Social change as an instigator of architectural design towards a constitutional court in Harare, Zimbabwe.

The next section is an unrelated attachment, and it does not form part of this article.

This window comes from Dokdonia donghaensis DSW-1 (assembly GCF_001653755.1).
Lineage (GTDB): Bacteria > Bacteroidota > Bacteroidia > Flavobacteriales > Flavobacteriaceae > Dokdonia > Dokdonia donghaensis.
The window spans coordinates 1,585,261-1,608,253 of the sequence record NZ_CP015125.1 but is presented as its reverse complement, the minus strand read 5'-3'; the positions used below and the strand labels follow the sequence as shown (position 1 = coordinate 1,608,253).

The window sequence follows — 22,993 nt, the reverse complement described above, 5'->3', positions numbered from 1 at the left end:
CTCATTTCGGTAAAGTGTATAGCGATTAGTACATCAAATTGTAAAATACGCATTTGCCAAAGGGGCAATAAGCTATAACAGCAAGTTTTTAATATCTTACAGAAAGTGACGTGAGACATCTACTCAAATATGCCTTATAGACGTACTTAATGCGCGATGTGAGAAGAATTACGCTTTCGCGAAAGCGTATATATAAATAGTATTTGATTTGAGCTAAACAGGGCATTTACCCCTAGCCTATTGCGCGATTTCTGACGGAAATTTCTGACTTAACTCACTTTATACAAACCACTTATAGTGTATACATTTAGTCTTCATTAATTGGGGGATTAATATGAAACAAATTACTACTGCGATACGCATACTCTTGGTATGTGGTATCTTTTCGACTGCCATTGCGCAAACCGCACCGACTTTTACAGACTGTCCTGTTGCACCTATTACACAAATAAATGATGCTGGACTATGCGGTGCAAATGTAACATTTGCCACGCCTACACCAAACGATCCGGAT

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As a new social paradigm emerges from political change, its effects should be echoed through architecture. A new democracy needs an appropriate architectural image, centered on the aspects of social change, particularly that of identity, to encourage society to redefine its image. The built environment therefore needs to incorporate elements of social relevance in order to achieve a more successful and prosperous building. Architecture can be perceived as a relative manifestation of society and culture at a certain time. Political architecture can influence the political compass of the people exposed to it through abstract architectural expression. For that reason, new frames of reference need to be devised which sum up the social change within a country. The architecture of nations that embrace the concept of democracy should be a reflection of this political ideology. Therefore, the post-colonial architecture of Zimbabwe should be the expression of an ‘open’ democracy, one of transparent and accessible government buildings.